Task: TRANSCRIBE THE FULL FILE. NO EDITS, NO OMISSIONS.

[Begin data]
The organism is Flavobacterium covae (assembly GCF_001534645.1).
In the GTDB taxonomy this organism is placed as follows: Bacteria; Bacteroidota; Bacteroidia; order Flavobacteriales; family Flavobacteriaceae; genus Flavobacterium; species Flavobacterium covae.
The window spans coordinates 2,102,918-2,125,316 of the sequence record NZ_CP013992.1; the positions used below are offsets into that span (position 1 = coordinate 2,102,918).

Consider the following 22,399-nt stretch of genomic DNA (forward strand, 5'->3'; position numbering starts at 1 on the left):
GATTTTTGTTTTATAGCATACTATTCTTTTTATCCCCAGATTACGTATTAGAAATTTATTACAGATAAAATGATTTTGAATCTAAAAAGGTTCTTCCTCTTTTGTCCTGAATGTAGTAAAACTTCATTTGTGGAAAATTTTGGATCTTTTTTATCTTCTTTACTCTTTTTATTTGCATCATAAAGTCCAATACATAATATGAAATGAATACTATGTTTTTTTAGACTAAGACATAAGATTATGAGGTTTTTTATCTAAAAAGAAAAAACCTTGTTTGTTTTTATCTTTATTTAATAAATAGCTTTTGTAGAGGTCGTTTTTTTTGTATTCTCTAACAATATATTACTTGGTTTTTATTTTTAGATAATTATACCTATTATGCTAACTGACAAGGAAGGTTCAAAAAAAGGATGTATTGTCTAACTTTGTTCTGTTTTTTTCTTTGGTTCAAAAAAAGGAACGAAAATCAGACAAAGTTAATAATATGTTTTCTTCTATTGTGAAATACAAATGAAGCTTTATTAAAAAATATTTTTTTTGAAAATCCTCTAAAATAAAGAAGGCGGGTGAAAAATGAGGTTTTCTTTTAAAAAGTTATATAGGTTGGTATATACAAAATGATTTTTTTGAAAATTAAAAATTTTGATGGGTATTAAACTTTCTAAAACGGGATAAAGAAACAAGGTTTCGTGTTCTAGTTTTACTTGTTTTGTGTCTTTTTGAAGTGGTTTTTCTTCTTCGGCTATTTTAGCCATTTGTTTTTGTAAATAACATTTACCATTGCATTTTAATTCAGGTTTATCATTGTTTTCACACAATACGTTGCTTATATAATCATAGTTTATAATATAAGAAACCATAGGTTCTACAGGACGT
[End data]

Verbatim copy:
The organism is Flavobacterium covae (assembly GCF_001534645.1).
In the GTDB taxonomy this organism is placed as follows: Bacteria; Bacteroidota; Bacteroidia; order Flavobacteriales; family Flavobacteriaceae; genus Flavobacterium; species Flavobacterium covae.
The window spans coordinates 2,102,918-2,125,316 of the sequence record NZ_CP013992.1; the positions used below are offsets into that span (position 1 = coordinate 2,102,918).

Consider the following 22,399-nt stretch of genomic DNA (forward strand, 5'->3'; position numbering starts at 1 on the left):
GATTTTTGTTTTATAGCATACTATTCTTTTTATCCCCAGATTACGTATTAGAAATTTATTACAGATAAAATGATTTTGAATCTAAAAAGGTTCTTCCTCTTTTGTCCTGAATGTAGTAAAACTTCATTTGTGGAAAATTTTGGATCTTTTTTATCTTCTTTACTCTTTTTATTTGCATCATAAAGTCCAATACATAATATGAAATGAATACTATGTTTTTTTAGACTAAGACATAAGATTATGAGGTTTTTTATCTAAAAAGAAAAAACCTTGTTTGTTTTTATCTTTATTTAATAAATAGCTTTTGTAGAGGTCGTTTTTTTTGTATTCTCTAACAATATATTACTTGGTTTTTATTTTTAGATAATTATACCTATTATGCTAACTGACAAGGAAGGTTCAAAAAAAGGATGTATTGTCTAACTTTGTTCTGTTTTTTTCTTTGGTTCAAAAAAAGGAACGAAAATCAGACAAAGTTAATAATATGTTTTCTTCTATTGTGAAATACAAATGAAGCTTTATTAAAAAATATTTTTTTTGAAAATCCTCTAAAATAAAGAAGGCGGGTGAAAAATGAGGTTTTCTTTTAAAAAGTTATATAGGTTGGTATATACAAAATGATTTTTTTGAAAATTAAAAATTTTGATGGGTATTAAACTTTCTAAAACGGGATAAAGAAACAAGGTTTCGTGTTCTAGTTTTACTTGTTTTGTGTCTTTTTGAAGTGGTTTTTCTTCTTCGGCTATTTTAGCCATTTGTTTTTGTAAATAACATTTACCATTGCATTTTAATTCAGGTTTATCATTGTTTTCACACAATACGTTGCTTATATAATCATAGTTTATAATATAAGAAACCATAGGTTCTACAGGACGT